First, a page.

Treatment outcome as a function of treatment attendance with homeless persons abusing cocaine

Academic Article


  • This research examines the influence of treatment attendance at two substance abuse outpatient treatment programs of the Birmingham Substance Abuse Homeless Project on substance abuse, homelessness, and unemployment outcomes with homeless persons abusing primarily crack cocaine. Results revealed that significant reductions across a one year period in alcohol use, cocaine use, and homelessness were more likely to occur in clients who attended an average of 4.1 treatment days per week (High attendance or Enhanced Care group) than clients who attended less than one day a week on average (Low attendance or Usual Care and Medium attendance groups). These results are consistent with the literature suggesting that more intensive contact early in treatment results in better long-term outcome with cocaine abusers, but has now been demonstrated with homeless cocaine abusers who additional problems associated with housing and employment. © 1995 by The Haworth Press, Inc. All rights reserved.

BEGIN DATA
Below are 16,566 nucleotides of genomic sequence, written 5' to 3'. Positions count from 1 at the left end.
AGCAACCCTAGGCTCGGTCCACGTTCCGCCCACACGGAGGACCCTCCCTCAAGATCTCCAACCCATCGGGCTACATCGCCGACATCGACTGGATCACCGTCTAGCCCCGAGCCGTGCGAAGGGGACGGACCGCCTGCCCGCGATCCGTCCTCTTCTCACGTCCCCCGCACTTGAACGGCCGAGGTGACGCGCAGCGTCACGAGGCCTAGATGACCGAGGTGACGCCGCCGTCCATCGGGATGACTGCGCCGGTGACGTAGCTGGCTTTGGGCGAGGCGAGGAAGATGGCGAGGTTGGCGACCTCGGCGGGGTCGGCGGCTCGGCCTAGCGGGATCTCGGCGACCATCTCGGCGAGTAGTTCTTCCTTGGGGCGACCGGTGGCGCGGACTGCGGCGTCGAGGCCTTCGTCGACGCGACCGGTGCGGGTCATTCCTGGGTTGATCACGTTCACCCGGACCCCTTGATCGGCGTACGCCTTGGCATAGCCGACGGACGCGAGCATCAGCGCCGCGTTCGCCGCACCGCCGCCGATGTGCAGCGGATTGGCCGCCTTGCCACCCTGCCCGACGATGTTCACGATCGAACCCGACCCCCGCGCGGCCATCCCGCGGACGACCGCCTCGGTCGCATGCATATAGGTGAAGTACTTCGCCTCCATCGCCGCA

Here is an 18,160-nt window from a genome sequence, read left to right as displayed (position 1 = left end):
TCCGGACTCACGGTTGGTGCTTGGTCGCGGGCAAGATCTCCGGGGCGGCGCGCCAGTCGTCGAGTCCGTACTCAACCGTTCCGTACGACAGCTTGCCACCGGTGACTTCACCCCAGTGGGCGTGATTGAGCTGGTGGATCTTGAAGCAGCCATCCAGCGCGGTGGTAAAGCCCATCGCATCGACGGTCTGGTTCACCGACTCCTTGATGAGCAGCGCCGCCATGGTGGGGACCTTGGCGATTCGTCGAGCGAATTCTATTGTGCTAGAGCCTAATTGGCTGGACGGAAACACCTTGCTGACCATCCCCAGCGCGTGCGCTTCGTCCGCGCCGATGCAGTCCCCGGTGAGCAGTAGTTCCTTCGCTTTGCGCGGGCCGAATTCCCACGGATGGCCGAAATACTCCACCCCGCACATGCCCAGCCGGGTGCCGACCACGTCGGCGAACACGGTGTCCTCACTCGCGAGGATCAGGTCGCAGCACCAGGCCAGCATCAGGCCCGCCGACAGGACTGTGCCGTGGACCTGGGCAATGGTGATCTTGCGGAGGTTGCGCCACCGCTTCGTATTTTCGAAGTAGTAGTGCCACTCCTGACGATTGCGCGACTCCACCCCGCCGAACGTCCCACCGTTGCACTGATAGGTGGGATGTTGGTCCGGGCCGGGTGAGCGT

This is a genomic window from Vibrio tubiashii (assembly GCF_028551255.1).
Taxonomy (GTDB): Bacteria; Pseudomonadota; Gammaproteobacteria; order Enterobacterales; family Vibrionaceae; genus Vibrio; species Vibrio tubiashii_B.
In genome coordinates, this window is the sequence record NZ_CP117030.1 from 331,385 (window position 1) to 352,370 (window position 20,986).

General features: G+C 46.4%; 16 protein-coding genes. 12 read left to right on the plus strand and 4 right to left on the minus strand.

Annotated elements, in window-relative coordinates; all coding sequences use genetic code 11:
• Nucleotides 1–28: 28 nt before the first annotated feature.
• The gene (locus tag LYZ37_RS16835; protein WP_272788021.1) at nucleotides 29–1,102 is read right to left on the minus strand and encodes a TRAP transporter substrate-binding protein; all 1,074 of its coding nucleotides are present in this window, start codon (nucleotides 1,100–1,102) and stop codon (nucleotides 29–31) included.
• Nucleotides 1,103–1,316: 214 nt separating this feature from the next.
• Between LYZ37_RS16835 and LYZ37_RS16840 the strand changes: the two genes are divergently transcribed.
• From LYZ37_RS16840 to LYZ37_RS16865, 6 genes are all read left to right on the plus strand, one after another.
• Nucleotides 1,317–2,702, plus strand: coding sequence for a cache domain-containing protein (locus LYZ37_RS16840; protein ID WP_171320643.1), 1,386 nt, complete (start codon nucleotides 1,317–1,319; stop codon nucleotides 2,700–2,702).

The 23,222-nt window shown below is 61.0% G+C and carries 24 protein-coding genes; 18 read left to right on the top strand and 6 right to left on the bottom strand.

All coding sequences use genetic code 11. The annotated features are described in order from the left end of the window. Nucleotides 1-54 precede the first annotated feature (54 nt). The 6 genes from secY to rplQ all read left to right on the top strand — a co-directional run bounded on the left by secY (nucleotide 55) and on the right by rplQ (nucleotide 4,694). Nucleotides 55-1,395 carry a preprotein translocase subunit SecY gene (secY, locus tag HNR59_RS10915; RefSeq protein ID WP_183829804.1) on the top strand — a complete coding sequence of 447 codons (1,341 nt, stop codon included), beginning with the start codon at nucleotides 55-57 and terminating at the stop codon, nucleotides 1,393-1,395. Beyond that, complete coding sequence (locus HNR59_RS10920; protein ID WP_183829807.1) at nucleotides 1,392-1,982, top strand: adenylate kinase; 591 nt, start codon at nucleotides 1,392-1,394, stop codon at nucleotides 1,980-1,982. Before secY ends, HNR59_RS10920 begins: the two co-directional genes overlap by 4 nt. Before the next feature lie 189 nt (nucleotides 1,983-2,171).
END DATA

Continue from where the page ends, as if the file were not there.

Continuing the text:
• Authors

    Published In

    Digital Object Identifier (doi)

    Author List

  • Schumacher JE; Milby JB; Caldwell E; Raczynski J; Engle M; Michael M; Carr J
  • Start Page

  • 73
  • End Page

  • 85
  • Volume

  • 14
  • Issue

  • 4